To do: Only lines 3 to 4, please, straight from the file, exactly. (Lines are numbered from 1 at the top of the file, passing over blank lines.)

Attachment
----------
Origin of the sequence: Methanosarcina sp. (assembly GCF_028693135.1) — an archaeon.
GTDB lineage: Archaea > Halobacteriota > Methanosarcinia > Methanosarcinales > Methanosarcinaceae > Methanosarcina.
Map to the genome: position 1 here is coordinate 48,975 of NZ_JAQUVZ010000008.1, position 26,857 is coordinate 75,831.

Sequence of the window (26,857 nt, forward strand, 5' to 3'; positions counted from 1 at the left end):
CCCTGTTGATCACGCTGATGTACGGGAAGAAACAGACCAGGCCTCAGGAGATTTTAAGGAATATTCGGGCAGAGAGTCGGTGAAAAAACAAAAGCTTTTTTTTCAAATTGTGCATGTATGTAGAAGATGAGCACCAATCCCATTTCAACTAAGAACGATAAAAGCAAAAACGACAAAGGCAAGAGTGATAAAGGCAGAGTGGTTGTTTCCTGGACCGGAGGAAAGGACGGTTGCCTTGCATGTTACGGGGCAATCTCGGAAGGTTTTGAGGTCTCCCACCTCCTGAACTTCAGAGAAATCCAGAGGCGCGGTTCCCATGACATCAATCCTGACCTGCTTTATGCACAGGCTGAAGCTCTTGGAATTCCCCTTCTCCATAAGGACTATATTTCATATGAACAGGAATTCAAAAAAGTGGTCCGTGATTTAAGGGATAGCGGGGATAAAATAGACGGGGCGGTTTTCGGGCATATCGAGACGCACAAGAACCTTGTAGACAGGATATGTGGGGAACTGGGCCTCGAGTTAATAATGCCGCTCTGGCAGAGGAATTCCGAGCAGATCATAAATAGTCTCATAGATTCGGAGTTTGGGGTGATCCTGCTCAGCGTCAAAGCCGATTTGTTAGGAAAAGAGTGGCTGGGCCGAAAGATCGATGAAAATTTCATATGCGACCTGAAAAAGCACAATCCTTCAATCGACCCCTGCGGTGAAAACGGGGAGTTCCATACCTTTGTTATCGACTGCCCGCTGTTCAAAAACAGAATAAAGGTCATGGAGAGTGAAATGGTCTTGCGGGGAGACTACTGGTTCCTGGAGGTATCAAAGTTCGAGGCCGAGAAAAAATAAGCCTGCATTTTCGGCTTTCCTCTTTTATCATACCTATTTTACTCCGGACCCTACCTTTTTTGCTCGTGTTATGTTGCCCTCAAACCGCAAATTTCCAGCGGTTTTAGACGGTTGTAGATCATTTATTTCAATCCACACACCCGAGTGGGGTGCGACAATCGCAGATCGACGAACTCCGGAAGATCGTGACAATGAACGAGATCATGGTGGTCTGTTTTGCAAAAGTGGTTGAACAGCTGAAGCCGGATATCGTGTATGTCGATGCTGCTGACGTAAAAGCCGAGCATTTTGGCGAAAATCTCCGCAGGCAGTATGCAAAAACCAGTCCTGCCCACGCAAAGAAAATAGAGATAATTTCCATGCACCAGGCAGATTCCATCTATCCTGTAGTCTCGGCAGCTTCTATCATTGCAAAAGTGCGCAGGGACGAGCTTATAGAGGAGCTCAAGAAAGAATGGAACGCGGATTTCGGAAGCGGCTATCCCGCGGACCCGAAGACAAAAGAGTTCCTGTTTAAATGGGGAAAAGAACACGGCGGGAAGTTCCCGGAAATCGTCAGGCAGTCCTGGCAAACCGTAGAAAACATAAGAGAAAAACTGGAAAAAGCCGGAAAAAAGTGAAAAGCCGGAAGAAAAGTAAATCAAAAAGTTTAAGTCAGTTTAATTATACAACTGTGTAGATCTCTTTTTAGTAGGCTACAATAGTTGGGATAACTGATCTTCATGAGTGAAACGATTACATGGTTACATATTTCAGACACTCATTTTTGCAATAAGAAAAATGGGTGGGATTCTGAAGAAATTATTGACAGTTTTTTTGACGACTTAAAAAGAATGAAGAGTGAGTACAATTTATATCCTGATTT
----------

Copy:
Map to the genome: position 1 here is coordinate 48,975 of NZ_JAQUVZ010000008.1, position 26,857 is coordinate 75,831.

Sequence of the window (26,857 nt, forward strand, 5' to 3'; positions counted from 1 at the left end):